Kalol field was discovered in June 1961 and over 500 wells have been drilled so far. The field has multi-layered reservoirs with 11 pay horizons. Layers X and VII have better sand thickness and continuity. Gross lithology is mainly siltstone associated with shale and coal. The permeability ranges from moderate to poor and the primary reservoir drive mechanism is depletion. The reservoir pressure has fallen sharply from superhydrostatic to substantially sub-hydrostatic at present.

An attempt is underway for the first time in onshore areas, India to apply multilateral well technology in X and VII reservoirs with suitable configuration after integrating geological, reservoir and production data to improve oil recovery. Two Pilot areas, one each in horizon X and VII have been selected on the basis of pay thickness and support of water injection. Current oil recovery factors are 6.4% in pilot area of X and 12% in VII. Two such wells, one each in horizon X and VII are proposed to be drilled, having two laterals of 250m each. The relative angle between two laterals will be 60o. The reduction in well spacing from 600-700m to 250m is also good for optimising oil production in tight reservoirs. Improvement in recovery factors to the tune of 1.2% in horizon-X and 3.5% in horizon-VII have been envisaged in 15 years at a favourable IRR with conservative oil price of US$16/bbl.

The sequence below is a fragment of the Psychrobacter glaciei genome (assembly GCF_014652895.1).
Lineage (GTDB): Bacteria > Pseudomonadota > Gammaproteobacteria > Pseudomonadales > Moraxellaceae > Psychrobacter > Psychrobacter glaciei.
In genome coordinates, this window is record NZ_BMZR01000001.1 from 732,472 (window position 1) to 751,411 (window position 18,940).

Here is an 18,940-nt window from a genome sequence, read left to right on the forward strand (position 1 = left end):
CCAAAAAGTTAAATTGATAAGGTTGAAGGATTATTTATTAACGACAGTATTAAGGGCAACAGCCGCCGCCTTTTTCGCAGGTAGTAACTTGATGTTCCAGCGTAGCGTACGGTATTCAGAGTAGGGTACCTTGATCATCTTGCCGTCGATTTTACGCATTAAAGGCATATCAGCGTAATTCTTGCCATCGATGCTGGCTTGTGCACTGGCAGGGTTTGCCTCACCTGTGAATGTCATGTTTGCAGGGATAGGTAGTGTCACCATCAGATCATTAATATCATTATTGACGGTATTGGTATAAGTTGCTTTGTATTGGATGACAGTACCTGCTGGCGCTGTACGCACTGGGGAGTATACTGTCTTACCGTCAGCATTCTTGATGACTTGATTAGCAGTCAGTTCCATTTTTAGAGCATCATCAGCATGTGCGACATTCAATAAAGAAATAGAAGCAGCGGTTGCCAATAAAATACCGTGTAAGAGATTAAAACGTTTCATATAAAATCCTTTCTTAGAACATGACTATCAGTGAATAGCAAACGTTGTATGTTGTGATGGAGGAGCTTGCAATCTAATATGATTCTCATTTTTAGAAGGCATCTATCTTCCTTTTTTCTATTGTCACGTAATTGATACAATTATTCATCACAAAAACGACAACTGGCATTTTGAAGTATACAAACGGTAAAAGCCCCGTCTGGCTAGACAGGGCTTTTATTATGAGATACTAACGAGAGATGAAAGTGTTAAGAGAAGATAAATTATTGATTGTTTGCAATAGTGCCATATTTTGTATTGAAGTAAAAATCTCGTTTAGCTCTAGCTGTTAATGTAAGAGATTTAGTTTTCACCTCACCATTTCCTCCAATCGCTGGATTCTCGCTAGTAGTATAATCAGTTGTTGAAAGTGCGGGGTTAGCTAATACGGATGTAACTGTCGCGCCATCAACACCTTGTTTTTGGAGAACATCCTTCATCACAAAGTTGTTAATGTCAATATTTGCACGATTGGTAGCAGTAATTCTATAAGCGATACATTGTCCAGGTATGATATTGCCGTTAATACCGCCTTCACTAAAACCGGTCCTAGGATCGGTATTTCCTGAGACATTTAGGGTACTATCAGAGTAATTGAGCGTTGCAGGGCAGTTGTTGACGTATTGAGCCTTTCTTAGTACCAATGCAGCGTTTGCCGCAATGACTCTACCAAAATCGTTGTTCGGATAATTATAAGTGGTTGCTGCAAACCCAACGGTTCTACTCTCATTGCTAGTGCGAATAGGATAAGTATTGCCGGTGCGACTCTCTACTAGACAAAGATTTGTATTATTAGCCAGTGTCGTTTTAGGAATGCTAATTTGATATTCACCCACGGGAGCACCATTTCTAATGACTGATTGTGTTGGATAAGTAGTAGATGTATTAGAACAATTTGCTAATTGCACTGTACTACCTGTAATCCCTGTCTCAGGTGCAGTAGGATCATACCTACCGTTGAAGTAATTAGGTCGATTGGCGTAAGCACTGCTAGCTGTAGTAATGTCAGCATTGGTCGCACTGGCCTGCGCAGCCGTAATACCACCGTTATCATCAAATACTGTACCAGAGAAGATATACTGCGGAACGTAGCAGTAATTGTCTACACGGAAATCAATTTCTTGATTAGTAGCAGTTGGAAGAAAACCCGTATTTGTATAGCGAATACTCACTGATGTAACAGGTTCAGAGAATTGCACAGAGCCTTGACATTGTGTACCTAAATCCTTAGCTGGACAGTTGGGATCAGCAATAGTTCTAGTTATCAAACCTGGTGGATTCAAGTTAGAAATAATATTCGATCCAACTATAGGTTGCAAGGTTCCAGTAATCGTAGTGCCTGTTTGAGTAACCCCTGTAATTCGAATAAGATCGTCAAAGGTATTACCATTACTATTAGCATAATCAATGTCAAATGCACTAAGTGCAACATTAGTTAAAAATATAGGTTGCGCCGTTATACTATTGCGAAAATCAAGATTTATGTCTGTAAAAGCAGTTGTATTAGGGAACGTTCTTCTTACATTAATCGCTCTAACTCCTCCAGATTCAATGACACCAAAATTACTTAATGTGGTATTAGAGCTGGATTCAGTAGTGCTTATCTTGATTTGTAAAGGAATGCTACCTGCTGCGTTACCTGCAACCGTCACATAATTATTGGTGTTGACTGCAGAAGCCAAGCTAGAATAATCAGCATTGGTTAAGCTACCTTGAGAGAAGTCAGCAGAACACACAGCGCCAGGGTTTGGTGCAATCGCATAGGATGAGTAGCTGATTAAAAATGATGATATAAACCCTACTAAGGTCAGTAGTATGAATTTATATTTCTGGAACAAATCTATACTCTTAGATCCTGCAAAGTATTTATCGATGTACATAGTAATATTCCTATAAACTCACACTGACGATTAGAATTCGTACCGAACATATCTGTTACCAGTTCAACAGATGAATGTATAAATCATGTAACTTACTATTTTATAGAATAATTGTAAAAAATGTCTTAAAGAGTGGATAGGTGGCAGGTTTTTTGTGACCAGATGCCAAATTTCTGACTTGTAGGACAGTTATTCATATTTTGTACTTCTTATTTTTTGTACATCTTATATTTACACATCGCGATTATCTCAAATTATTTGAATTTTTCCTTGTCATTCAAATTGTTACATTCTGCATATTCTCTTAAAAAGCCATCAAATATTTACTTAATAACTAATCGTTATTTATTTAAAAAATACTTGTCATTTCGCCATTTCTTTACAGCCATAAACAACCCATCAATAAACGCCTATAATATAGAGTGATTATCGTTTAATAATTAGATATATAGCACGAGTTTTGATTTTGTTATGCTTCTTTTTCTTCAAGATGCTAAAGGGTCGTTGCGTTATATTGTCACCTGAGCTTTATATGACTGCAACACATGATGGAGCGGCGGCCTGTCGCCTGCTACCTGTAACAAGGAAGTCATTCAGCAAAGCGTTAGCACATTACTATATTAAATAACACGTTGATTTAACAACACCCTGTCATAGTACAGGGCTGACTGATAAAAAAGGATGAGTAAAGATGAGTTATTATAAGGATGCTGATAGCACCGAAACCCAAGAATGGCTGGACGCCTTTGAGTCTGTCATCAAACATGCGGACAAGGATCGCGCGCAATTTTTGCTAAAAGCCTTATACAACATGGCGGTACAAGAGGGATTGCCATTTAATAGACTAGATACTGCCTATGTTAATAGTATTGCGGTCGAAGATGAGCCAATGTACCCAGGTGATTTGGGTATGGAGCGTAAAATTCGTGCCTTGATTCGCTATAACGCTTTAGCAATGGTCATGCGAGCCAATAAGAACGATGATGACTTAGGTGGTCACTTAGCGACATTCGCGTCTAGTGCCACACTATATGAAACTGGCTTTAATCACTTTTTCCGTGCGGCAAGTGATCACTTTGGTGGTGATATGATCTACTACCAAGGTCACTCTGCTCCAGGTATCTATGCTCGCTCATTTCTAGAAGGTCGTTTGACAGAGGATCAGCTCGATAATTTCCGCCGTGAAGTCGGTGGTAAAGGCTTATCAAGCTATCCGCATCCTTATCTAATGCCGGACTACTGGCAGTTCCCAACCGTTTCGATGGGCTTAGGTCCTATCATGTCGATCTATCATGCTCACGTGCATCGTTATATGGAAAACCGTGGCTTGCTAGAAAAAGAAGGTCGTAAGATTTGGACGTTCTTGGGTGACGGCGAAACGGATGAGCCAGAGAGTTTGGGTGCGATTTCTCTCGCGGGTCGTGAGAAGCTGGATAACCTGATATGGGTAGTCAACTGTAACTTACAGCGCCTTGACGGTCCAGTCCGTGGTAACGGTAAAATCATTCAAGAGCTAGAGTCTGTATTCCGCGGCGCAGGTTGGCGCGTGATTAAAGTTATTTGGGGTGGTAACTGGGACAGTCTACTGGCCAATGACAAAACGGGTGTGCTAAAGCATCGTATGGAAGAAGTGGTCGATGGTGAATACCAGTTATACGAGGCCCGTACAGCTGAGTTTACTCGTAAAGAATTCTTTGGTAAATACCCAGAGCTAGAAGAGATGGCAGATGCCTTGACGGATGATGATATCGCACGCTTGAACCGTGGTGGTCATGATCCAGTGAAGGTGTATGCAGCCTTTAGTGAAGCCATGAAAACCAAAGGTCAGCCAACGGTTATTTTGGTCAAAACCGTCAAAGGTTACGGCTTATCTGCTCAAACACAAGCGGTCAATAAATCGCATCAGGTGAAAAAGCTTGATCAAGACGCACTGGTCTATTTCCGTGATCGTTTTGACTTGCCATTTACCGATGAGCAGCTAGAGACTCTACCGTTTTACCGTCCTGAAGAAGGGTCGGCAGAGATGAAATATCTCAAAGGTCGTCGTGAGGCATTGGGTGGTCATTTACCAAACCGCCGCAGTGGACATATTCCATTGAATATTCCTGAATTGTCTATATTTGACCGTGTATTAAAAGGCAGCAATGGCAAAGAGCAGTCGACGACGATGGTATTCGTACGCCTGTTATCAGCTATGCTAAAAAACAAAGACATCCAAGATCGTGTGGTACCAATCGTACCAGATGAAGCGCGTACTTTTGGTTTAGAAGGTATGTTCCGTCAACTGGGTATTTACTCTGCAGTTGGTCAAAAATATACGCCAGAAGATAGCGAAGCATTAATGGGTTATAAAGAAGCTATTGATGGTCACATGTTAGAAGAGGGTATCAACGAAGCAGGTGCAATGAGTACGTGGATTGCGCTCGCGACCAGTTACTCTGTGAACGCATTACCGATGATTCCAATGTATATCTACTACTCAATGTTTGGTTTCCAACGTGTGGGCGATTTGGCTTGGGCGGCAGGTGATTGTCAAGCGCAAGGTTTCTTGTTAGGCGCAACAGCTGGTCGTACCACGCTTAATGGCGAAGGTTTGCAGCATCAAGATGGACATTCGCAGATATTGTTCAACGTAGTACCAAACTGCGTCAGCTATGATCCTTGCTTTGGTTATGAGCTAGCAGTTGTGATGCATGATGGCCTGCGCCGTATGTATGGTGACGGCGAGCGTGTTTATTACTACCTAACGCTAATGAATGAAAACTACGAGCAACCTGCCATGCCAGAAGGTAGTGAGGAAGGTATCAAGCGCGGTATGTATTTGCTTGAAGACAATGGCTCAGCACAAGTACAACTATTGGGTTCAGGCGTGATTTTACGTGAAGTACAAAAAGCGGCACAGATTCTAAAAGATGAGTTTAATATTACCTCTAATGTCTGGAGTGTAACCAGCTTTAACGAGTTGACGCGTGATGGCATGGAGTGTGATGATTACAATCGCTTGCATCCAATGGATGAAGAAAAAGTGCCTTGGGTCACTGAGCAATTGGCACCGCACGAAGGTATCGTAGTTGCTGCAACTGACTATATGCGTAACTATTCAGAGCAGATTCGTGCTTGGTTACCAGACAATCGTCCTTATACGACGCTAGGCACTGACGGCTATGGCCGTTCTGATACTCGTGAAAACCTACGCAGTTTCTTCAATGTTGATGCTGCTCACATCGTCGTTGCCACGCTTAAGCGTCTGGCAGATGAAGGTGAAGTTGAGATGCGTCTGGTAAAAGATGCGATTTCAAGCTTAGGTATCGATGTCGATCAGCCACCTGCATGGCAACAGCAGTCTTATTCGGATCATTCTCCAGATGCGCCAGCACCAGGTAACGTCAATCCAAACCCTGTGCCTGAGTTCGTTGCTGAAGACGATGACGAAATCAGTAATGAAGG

Kalol field is located about 16 km north of Ahmedabad in the Ahmedabad-Mehsana tectonic block of North Cambay basin in western India (Fig.1). The Cambay basin comprises of many small to medium oilfields. Some of them having production history of more than 30 years. Kalol is one such field. It was discovered in June 1961 and put on production in mid sixties. It is amongst the first few finds by the state owned Oil and Natural Gas Corporation (ONGC). One of the major studies of the field was carried out in early eighties by an Indo-Russian team1. On implementation of the recommendations production increased 2 fold to 1620 t/d during 1989-90 and gradually declined to about 800t/d in 1995-96. Another major study namely, Integrated Development Plan2, was prepared in 1996 and the inputs in the form of infill wells and water injection were given. Production increased by about 20% to 1000t/d in 1998-99.

Recently, in a major restructuring exercise ONGC has adopted Asset based concept for exploration and production of its fields located in this part of the country, which is popularly called the Western Onshore Business Unit (WOBU). As a result of this the attention has shifted to revitalization of the old and aging fields.


The field is developed on a doubly plunging NNWSSE trending anticline, covering an area of about 250sq.km. It is sub-divided by an axial and two transverse faults into 4 major structural blocks namely North, Main, South and West. The main axial fault dips easterly with a throw of 20-30m and is sealing in nature.

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